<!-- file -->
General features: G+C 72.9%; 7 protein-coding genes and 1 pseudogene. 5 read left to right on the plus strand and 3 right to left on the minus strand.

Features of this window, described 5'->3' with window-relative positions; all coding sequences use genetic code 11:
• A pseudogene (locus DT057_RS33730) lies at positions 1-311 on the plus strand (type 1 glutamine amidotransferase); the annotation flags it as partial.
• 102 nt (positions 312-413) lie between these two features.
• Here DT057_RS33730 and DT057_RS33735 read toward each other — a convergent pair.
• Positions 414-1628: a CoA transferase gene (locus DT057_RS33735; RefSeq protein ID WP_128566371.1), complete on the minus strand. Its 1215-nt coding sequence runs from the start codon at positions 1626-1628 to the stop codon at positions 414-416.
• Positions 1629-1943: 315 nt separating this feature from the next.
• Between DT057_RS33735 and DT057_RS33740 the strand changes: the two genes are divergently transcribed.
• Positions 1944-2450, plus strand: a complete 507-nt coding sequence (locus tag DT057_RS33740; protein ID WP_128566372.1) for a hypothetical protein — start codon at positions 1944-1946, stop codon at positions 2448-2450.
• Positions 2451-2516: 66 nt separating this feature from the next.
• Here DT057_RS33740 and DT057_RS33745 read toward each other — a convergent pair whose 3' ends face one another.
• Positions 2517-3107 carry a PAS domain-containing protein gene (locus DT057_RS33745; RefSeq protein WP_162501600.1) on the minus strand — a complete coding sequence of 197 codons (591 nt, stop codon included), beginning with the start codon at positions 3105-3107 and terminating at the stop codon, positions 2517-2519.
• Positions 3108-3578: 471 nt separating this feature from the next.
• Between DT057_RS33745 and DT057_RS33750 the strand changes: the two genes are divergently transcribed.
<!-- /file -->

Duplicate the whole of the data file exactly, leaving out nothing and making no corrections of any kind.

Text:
General features: G+C 72.9%; 7 protein-coding genes and 1 pseudogene. 5 read left to right on the plus strand and 3 right to left on the minus strand.

Features of this window, described 5'->3' with window-relative positions; all coding sequences use genetic code 11:
• A pseudogene (locus DT057_RS33730) lies at positions 1-311 on the plus strand (type 1 glutamine amidotransferase); the annotation flags it as partial.
• 102 nt (positions 312-413) lie between these two features.
• Here DT057_RS33730 and DT057_RS33735 read toward each other — a convergent pair.
• Positions 414-1628: a CoA transferase gene (locus DT057_RS33735; RefSeq protein ID WP_128566371.1), complete on the minus strand. Its 1215-nt coding sequence runs from the start codon at positions 1626-1628 to the stop codon at positions 414-416.
• Positions 1629-1943: 315 nt separating this feature from the next.
• Between DT057_RS33735 and DT057_RS33740 the strand changes: the two genes are divergently transcribed.
• Positions 1944-2450, plus strand: a complete 507-nt coding sequence (locus tag DT057_RS33740; protein ID WP_128566372.1) for a hypothetical protein — start codon at positions 1944-1946, stop codon at positions 2448-2450.
• Positions 2451-2516: 66 nt separating this feature from the next.
• Here DT057_RS33740 and DT057_RS33745 read toward each other — a convergent pair whose 3' ends face one another.
• Positions 2517-3107 carry a PAS domain-containing protein gene (locus DT057_RS33745; RefSeq protein WP_162501600.1) on the minus strand — a complete coding sequence of 197 codons (591 nt, stop codon included), beginning with the start codon at positions 3105-3107 and terminating at the stop codon, positions 2517-2519.
• Positions 3108-3578: 471 nt separating this feature from the next.
• Between DT057_RS33745 and DT057_RS33750 the strand changes: the two genes are divergently transcribed.